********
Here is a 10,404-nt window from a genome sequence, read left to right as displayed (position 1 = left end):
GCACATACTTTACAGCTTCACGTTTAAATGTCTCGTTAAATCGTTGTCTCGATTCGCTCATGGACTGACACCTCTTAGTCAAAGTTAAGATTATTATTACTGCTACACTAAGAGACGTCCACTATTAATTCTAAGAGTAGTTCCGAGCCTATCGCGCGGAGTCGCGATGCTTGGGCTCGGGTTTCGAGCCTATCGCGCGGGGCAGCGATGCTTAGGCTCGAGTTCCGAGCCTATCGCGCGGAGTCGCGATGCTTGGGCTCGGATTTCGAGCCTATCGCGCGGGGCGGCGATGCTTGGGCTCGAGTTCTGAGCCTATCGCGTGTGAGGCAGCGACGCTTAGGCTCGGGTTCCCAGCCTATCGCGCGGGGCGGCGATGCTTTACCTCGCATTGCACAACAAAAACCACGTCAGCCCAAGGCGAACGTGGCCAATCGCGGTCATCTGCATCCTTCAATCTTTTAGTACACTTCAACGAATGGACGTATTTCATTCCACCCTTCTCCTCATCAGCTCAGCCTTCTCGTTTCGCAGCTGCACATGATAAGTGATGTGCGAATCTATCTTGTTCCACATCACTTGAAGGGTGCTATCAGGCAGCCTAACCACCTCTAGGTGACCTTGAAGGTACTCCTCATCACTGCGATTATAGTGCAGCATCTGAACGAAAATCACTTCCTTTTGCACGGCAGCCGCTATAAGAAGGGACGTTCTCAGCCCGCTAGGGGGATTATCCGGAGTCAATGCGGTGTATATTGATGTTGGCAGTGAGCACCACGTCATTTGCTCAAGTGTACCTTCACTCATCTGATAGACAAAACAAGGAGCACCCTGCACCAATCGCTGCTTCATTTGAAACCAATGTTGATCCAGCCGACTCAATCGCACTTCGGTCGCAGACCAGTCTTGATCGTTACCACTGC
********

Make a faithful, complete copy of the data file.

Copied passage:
Here is a 10,404-nt window from a genome sequence, read left to right as displayed (position 1 = left end):
GCACATACTTTACAGCTTCACGTTTAAATGTCTCGTTAAATCGTTGTCTCGATTCGCTCATGGACTGACACCTCTTAGTCAAAGTTAAGATTATTATTACTGCTACACTAAGAGACGTCCACTATTAATTCTAAGAGTAGTTCCGAGCCTATCGCGCGGAGTCGCGATGCTTGGGCTCGGGTTTCGAGCCTATCGCGCGGGGCAGCGATGCTTAGGCTCGAGTTCCGAGCCTATCGCGCGGAGTCGCGATGCTTGGGCTCGGATTTCGAGCCTATCGCGCGGGGCGGCGATGCTTGGGCTCGAGTTCTGAGCCTATCGCGTGTGAGGCAGCGACGCTTAGGCTCGGGTTCCCAGCCTATCGCGCGGGGCGGCGATGCTTTACCTCGCATTGCACAACAAAAACCACGTCAGCCCAAGGCGAACGTGGCCAATCGCGGTCATCTGCATCCTTCAATCTTTTAGTACACTTCAACGAATGGACGTATTTCATTCCACCCTTCTCCTCATCAGCTCAGCCTTCTCGTTTCGCAGCTGCACATGATAAGTGATGTGCGAATCTATCTTGTTCCACATCACTTGAAGGGTGCTATCAGGCAGCCTAACCACCTCTAGGTGACCTTGAAGGTACTCCTCATCACTGCGATTATAGTGCAGCATCTGAACGAAAATCACTTCCTTTTGCACGGCAGCCGCTATAAGAAGGGACGTTCTCAGCCCGCTAGGGGGATTATCCGGAGTCAATGCGGTGTATATTGATGTTGGCAGTGAGCACCACGTCATTTGCTCAAGTGTACCTTCACTCATCTGATAGACAAAACAAGGAGCACCCTGCACCAATCGCTGCTTCATTTGAAACCAATGTTGATCCAGCCGACTCAATCGCACTTCGGTCGCAGACCAGTCTTGATCGTTACCACTGC